Deaths from Falls on Jobsites Reach Record-High Rates

Deaths from Falls on Jobsites Reach Record-High Rates

In April 2019, a worker fell from a roof to his death while preparing for Coachella, a famous music festival. This man had worked with the festival team for 20 years. He died less than a week before the festival’s kickoff this year.

This incident was just one of at least 5 deadly falls that made headlines over a 2-week span. Texas, Spain, New York, and Florida also had reports of deadly falls. People accidentally fell to their deaths from buildings, rooftops, or other structures while on the job.

Falling has always been a risk for workers, especially those in the construction industry. However, the occurrence of these deadly accidents appears to be increasing. New statistics show that deaths from falls are at record highs.

The Bureau of Labor Statistics (BLS) is a government agency that annually compiles and reports statistics related to deaths and injuries on job sites.

In 2017, the BLS found that:

  • 887 people died in falls or slips while on the job
  • 17% of all on-the-job deaths were from falls
  • Falls accounted for 39% of deaths in the construction industry

According to the BLS, the number of deaths caused by falls is the highest since the agency began recording such data. Although safety measures help keep thousands safe each year, the number of deaths continues to rise.

Construction Workers and Risk of Falls

Almost all jobs pose some risk to the health of their workers. However, construction work is particularly dangerous. The construction industry has the highest number of job-related fatalities as of 2017. Construction workers are at risk of electrocution and being crushed or harmed by onsite equipment. However, the biggest risk factor for construction workers is falling.

The Centers for Disease Control and Prevention (CDC) state that falling is the leading cause of death in this industry. Workers may have to construct buildings hundreds of feet in the air. If they are not protected, they have no chance of surviving a fall. Even those who work just a few feet off the ground are at risk of serious — or deadly — harm.

Construction workers are at risk when they:

  • Do not have proper training on safety procedures
  • Use equipment that is not properly maintained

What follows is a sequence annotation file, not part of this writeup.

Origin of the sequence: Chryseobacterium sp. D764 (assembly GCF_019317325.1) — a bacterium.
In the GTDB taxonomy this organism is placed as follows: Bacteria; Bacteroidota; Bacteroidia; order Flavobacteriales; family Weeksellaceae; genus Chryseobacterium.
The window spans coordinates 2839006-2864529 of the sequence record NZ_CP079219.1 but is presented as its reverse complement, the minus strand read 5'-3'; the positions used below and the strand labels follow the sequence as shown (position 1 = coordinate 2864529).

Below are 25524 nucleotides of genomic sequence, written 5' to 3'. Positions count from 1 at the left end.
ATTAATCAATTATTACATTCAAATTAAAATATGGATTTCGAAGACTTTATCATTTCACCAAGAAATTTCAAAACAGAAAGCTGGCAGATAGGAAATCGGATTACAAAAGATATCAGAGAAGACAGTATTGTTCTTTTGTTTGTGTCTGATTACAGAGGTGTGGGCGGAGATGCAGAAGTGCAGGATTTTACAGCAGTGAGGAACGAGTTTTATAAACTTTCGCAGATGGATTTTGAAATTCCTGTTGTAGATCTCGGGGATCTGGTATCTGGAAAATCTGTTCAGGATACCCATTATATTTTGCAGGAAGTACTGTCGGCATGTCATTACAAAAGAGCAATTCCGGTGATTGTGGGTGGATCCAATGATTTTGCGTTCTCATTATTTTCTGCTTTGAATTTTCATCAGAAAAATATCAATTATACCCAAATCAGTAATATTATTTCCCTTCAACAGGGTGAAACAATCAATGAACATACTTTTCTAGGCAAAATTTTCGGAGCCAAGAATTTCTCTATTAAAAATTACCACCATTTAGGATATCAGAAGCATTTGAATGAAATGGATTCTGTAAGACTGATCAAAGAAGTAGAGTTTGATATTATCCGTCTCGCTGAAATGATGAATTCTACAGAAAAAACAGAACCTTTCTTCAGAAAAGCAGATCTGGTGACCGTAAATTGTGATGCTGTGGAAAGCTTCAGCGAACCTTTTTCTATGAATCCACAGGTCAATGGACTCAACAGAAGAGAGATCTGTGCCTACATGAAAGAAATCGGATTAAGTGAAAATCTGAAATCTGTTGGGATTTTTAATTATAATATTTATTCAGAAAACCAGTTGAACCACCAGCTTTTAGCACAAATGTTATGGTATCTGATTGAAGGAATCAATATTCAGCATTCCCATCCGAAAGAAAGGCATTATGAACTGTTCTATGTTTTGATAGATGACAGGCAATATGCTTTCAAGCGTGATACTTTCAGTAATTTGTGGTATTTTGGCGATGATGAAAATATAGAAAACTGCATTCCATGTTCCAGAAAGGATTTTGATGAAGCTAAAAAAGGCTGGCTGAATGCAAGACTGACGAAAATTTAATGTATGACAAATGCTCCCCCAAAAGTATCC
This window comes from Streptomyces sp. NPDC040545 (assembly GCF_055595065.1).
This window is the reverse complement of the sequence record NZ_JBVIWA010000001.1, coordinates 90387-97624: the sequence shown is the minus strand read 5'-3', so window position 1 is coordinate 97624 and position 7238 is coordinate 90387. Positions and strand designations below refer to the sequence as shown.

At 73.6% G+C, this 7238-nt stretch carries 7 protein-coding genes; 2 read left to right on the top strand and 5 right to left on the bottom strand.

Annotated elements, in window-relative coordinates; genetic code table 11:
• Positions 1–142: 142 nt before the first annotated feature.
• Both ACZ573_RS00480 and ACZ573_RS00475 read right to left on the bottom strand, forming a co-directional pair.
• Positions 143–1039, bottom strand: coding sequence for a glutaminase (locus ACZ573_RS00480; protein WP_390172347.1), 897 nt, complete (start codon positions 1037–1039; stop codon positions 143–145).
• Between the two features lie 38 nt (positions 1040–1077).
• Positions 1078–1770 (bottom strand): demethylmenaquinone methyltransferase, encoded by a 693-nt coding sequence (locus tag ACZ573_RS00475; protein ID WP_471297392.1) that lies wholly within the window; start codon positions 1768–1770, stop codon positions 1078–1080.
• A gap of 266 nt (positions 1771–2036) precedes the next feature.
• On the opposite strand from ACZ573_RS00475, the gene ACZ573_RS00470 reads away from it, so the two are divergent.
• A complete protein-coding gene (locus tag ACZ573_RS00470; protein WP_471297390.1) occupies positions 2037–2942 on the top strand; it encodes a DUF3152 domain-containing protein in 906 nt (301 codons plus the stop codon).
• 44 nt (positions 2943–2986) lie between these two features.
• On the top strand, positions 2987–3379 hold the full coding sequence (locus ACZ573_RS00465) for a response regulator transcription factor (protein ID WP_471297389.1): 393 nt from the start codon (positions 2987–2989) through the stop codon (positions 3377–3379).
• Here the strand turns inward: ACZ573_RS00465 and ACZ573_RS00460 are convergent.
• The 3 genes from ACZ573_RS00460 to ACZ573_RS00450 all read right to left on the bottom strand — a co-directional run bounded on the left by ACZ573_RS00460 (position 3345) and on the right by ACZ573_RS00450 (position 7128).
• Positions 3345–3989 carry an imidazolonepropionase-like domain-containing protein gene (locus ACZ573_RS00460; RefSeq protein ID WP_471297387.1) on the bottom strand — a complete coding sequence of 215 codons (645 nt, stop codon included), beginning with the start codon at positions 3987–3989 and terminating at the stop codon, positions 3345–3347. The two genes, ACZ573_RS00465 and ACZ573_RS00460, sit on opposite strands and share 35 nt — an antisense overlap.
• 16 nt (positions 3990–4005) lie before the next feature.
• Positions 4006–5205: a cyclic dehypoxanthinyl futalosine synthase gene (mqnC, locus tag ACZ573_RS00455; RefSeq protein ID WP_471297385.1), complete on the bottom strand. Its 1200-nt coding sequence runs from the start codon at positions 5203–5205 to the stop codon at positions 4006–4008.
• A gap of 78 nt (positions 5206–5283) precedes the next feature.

• Work under employers who cut corners so they can make money

Fair Warning, a nonprofit news organization, recently released a report about fall-related deaths. Their report notes that in most harmful falls, safety measures were not in place beforehand.

Falls on the Rise

The 2017 data from the BLS is not just a fluke — it continues an alarming trend. Previous BLS statistics show that the amount of deadly falls has been steadily rising. For example, 255 construction workers died in 2011. That number jumped to 370 in 2016.

According to Fair Warning, experts believe that growth in the industry could explain why death counts are on the rise. The BLS notes that the construction industry is projected to grow throughout 2026 at an above-average rate compared to other jobs.

As this growth occurs, there is a greater demand for workers. Fair Warning states that a recent shortage of labor means more people are being hired with little to no experience.

Workers with less experience are at higher risk for falls and other mishaps. For example, one construction worker who fell to his death in New York was just a week into the job.

How to Protect Yourself From Workplace Fatalities

Construction-related falls are a huge problem, but steps are being taken to combat it.

The Fair Warning report mentions that government agencies have collaborated to spread awareness about the issue. For example, the Occupational Safety and Health Administration (OSHA) has been running a fall prevention campaign since 2012.

In this campaign, OSHA works alongside the National Institute for Occupational and Safety Health (NIOSH) and the National Occupational Research Agenda (NORA) to help employers and their workers stay safe.

When working on projects high in the air, most construction sites use protective equipment. This equipment can be lifesaving, provided that it is used properly.

Fortunately, while fatal fall rates have gone up, nonfatal rates have decreased slightly. In 2014, roughly 50,000 people were hurt due to falls on the job. By 2017, that number had decreased to about 47,000.

The crucial challenge now lies in getting fall-related deaths down. According to Fair Warning, most fall-related deaths are in small construction businesses. These businesses may not have the resources necessary to ensure the safety of their workers.

Author:
cdryfoos

Last modified: April 19, 2019